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Handouts and Histrionics

Article III: Engorged Endowments


"If we were truly were doing work of 'redeeming social value,' wouldn't people want to pay us for it?"


The NEA recently released a discouraging study (well, discouraging for us playwrights, in any case) indicating that less than ten percent of adults will attend a non-musical play in the next year. Compare that with the sixty percent that will see a movie in theatres. At least we're doing better than dance. But then, everybody is.

I suspect that the source of this problem is that film is seen as being an inclusive entertainment, whereas theatre is seen as being an exclusive entertainment. So where does that mentality come from?

No doubt any number of sources, but the basic economic problem facing the arts breaks down to - as so many economic problems do - one of supply and demand: there are simply far more of us trying to generate art than there is an audience that wants to view it. And for that, we have nobody to blame but ourselves: if an audience isn't willing or interested in parting with their hard-earned cash to support our work, it's because they don't believe that they're receiving anything in return.

Enter state-sponsored arts funding organizations (like, most visibly, the NEA and the Minnesota State Arts Board), which forcibly take money from citizens, and redistribute it to artists, in order to create work that they will never see, and never benefit from, except in the sense of some vague, undefined "social good." I take great personal issue with this, because what it ultimately means for me is that I spend all year creating art and selling it to people. A portion of the pittance I earn from doing this is taken, then redistributed to other artists whose work I (in some cases vehemently) oppose, and other theatres that I wouldn't be caught dead in, because an isolated group of people decided that their work has more socially redeeming value than mine. The fact that it's a relatively small amount being taken is irrelevant: if I consider the work immoral, then one cent is too much. Theft is theft; to quibble over the price seems, to me, to be missing the point.

When you separate the people who choose what art gets funded from the people who have to pay for it themselves, you wind up with a body of very bizarre, inaccessible art. (Although I have no objection to bizarre, inaccessible art -- in fact, I bear a fondness for it all out of measure -- that doesn't mean that I also bear any kind of expectation for anybody else to support it.) To claim that these selections are made on the basis of artistic excellence is absurd, because who can possibly quantify what that means? People have been trying since Aristotle, and few have achieved the same degree of success.
So this system rewards, not excellence, but those who have learned to navigate bureaucracy, and those who have learned to navigate what is currently perceived as "social good." It's a system designed to prop up some very unpopular, uncreative hucksters, and it's this, I suspect, that has ultimately caused people to dismiss theatre as entertainment.

My colleagues are quick to place blame for the suffering of our medium on the government, for failing to prop them up when they stumble; but ideally, shouldn't our work be supported by the people who are directly gaining from it? If we were truly were doing work of "redeeming social value," wouldn't people want to pay us for it? If only we had some kind of system in which individual citizens could decide which theatres they wanted to survive! But we do have such a system. It's called "free enterprise."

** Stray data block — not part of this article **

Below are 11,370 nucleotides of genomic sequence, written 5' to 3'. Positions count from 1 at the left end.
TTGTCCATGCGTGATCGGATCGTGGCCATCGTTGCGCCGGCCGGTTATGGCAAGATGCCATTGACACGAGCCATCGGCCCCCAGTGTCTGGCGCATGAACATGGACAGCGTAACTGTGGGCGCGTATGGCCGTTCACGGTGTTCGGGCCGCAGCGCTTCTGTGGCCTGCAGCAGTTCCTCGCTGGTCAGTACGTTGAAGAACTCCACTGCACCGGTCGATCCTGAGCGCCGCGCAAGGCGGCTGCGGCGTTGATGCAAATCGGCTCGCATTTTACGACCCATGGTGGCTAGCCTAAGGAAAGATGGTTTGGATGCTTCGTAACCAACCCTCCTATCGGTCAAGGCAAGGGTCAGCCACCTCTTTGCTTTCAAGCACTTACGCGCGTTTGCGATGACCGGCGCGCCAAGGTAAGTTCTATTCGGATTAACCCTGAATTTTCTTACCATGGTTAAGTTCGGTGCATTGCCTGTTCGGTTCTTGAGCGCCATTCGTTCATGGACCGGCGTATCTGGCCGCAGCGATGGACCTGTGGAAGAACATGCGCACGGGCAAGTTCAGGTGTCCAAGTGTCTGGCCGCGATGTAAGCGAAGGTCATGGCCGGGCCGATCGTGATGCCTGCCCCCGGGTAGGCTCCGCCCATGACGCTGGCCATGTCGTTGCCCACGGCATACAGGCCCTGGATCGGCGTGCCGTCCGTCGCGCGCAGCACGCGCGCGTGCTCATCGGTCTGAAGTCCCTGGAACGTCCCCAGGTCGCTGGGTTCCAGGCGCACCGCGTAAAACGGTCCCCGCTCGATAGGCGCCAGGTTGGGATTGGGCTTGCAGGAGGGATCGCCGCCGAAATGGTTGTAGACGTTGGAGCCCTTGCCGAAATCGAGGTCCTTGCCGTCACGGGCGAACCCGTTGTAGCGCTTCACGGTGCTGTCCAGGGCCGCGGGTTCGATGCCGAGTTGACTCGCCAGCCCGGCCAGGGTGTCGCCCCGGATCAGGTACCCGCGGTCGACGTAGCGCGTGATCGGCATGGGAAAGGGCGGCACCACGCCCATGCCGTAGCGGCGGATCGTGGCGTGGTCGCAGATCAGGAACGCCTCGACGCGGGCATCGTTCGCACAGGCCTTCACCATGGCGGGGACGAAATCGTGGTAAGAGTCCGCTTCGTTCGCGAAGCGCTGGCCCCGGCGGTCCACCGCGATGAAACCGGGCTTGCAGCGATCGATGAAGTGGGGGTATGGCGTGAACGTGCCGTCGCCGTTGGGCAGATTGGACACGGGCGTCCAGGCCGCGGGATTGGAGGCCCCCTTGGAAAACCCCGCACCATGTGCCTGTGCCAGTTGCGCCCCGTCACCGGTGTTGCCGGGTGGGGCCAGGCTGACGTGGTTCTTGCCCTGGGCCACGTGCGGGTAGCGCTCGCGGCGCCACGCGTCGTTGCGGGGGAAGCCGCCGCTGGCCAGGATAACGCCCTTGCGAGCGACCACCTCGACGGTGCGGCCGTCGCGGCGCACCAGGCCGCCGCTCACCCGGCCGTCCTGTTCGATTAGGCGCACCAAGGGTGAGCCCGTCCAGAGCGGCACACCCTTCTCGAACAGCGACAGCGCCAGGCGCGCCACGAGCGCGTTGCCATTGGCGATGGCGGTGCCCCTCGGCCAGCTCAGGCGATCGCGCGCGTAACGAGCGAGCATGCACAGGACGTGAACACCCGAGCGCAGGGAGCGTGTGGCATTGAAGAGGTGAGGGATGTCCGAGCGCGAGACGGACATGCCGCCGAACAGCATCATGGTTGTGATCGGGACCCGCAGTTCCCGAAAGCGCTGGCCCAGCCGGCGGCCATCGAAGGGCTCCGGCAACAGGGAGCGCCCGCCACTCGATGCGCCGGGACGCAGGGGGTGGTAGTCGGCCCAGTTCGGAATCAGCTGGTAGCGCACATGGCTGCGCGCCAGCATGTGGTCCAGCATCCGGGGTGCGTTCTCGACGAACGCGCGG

So the real issue, I think, is not censorship, but self-censorship. Larger theatres can rarely afford to take chances on new playwrights, unless they're adapting something that's already famous. Or something that can get covered by a grant, which they've grown increasingly dependent on. I'm inclined, in my bleaker moments, to wonder how much worse actual censorship would be. I've seen theatres begin their season with a group of artists assembling in a room of their own free will and asking "What do we need to say in order to get a grant?" I can't believe that that's the place that a creative endeavor should begin.
And, worse, the answer to the question is inevitably anything secular or multicultural. By which I mean, multicultural in the most shallow, cynical way possible. If it's an African play, then everyone has to be dancing and drumming. If it's a Chinese play, then everyone has to talk like a fucking retarded person and bow to each other. We're losing a whole generation of writers with this nonsense, to say nothing of the audience.

I'm convinced that this is a bigger issue than anyone wants to acknowledge. Through this system, and our complicity with it, we've actually created a national theatre that is incapable of talking about good and evil, about spirituality, about humanism, about man and God, about what happens after death, about the existence of a soul -- no, but we can walk onstage and dissect our neuroses and sex lives, quote Joseph Campbell and Carl Jung, dress up student politics as weighty drama, and aimlessly speculate about why the American public stopped coming to see us decades ago.

We're Gen-Xers. We didn't have a defining moment growing up. We didn't have a war. We didn't have a recession. Well, now we've had both. The world is looking to us, as artists, to have a response to that and we've failed them. We've failed them, and modernism has failed us. The First Amendment becomes laughably irrelevant in the context of that discussion, because it's my assertion that theatre in this country didn't die. It committed suicide.